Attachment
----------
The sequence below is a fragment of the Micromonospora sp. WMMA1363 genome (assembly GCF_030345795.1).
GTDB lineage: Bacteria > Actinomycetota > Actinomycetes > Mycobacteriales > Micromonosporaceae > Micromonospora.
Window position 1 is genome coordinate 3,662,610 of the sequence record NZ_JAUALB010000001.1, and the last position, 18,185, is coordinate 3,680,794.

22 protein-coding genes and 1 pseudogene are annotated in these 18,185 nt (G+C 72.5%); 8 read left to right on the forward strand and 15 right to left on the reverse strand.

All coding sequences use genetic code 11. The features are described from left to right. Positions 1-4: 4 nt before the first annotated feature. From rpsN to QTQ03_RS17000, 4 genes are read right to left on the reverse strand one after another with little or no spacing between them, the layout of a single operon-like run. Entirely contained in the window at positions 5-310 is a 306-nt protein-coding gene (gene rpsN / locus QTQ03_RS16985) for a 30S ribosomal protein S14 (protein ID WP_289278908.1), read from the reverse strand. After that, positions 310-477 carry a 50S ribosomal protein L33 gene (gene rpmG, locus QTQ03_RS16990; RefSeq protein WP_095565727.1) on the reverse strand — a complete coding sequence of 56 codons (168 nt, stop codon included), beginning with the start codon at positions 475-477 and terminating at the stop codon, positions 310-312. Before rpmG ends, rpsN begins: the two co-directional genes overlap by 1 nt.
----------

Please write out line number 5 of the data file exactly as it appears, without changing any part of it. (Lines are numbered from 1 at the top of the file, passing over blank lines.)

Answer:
All coding sequences use genetic code 11. The features are described from left to right. Positions 1-4: 4 nt before the first annotated feature. From rpsN to QTQ03_RS17000, 4 genes are read right to left on the reverse strand one after another with little or no spacing between them, the layout of a single operon-like run. Entirely contained in the window at positions 5-310 is a 306-nt protein-coding gene (gene rpsN / locus QTQ03_RS16985) for a 30S ribosomal protein S14 (protein ID WP_289278908.1), read from the reverse strand. After that, positions 310-477 carry a 50S ribosomal protein L33 gene (gene rpmG, locus QTQ03_RS16990; RefSeq protein WP_095565727.1) on the reverse strand — a complete coding sequence of 56 codons (168 nt, stop codon included), beginning with the start codon at positions 475-477 and terminating at the stop codon, positions 310-312. Before rpmG ends, rpsN begins: the two co-directional genes overlap by 1 nt.